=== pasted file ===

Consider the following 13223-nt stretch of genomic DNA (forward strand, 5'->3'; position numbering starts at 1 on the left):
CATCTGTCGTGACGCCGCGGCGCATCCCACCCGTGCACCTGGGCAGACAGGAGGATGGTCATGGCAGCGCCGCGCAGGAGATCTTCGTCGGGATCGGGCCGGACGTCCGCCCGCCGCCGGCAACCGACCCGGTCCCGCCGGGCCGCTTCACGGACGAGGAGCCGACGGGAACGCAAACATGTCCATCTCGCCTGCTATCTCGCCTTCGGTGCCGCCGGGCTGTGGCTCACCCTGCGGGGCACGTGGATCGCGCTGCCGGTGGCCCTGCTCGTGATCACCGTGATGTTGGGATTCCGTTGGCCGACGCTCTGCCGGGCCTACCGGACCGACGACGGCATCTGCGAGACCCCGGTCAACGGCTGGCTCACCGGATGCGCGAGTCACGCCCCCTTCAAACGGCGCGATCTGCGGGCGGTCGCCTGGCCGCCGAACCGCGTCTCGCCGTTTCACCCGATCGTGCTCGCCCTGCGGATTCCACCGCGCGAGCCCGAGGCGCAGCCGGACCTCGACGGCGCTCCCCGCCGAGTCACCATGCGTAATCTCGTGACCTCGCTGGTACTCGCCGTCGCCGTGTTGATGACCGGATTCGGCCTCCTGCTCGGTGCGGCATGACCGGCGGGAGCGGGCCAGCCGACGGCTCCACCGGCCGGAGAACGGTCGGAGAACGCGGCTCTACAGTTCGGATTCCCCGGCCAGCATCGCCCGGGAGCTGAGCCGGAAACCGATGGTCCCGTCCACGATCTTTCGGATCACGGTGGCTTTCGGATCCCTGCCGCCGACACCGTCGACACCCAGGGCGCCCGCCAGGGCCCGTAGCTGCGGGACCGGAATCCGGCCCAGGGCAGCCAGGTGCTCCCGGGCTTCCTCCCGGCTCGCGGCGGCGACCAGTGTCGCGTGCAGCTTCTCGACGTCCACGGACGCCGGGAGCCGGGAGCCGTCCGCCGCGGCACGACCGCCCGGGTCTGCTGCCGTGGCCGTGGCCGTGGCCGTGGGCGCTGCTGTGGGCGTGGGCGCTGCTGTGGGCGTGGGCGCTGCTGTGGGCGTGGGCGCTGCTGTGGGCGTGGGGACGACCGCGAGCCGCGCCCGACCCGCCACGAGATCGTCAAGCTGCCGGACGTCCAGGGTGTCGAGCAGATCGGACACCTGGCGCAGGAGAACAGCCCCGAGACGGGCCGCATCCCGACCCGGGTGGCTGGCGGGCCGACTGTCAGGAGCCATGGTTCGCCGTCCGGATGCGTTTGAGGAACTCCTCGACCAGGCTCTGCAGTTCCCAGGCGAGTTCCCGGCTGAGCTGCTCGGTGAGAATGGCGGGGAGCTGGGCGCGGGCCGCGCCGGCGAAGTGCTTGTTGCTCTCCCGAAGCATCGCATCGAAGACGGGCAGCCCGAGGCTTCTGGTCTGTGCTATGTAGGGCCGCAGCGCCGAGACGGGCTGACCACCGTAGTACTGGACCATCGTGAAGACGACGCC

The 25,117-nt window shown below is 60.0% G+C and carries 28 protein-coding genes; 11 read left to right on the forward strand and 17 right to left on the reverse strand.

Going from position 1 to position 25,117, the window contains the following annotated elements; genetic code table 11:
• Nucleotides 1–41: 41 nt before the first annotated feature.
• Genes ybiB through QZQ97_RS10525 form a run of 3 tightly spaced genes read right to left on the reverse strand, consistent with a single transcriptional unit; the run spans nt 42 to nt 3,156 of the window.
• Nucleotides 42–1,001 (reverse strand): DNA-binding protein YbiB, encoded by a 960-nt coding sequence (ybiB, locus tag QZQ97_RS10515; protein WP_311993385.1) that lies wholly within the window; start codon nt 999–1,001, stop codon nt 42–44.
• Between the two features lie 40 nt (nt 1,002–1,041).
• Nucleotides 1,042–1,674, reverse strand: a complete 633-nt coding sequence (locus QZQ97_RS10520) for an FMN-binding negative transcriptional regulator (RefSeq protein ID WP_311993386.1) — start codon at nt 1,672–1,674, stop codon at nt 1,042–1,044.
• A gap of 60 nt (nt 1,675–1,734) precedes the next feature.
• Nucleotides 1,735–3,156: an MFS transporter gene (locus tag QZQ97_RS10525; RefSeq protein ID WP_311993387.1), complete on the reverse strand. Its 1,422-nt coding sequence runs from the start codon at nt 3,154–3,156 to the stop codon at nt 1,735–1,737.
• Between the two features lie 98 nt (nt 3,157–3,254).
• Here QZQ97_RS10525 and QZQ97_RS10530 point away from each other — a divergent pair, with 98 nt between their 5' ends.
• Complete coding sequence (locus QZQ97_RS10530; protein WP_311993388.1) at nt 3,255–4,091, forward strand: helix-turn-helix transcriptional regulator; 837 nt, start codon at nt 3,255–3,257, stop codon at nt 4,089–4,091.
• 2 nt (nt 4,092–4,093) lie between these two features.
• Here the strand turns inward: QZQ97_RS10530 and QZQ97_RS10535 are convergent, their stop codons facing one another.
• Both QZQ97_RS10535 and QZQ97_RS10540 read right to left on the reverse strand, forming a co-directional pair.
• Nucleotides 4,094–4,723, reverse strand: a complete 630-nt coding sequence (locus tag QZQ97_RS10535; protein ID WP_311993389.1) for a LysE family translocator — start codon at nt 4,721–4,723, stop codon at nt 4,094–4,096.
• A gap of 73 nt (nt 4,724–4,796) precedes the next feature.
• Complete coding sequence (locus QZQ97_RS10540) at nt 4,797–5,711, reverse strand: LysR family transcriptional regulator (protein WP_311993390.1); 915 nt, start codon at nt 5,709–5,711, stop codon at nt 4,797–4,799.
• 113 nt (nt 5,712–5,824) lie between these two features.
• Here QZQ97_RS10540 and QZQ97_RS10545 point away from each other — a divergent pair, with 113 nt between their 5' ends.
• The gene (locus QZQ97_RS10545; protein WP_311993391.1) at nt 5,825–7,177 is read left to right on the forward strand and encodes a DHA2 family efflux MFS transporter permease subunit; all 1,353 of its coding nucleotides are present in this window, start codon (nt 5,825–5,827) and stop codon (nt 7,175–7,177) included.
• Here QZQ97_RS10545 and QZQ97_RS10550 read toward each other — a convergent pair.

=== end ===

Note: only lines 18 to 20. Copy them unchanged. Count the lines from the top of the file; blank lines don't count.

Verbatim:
• Nucleotides 4,094–4,723, reverse strand: a complete 630-nt coding sequence (locus tag QZQ97_RS10535; protein ID WP_311993389.1) for a LysE family translocator — start codon at nt 4,721–4,723, stop codon at nt 4,094–4,096.
• A gap of 73 nt (nt 4,724–4,796) precedes the next feature.
• Complete coding sequence (locus QZQ97_RS10540) at nt 4,797–5,711, reverse strand: LysR family transcriptional regulator (protein WP_311993390.1); 915 nt, start codon at nt 5,709–5,711, stop codon at nt 4,797–4,799.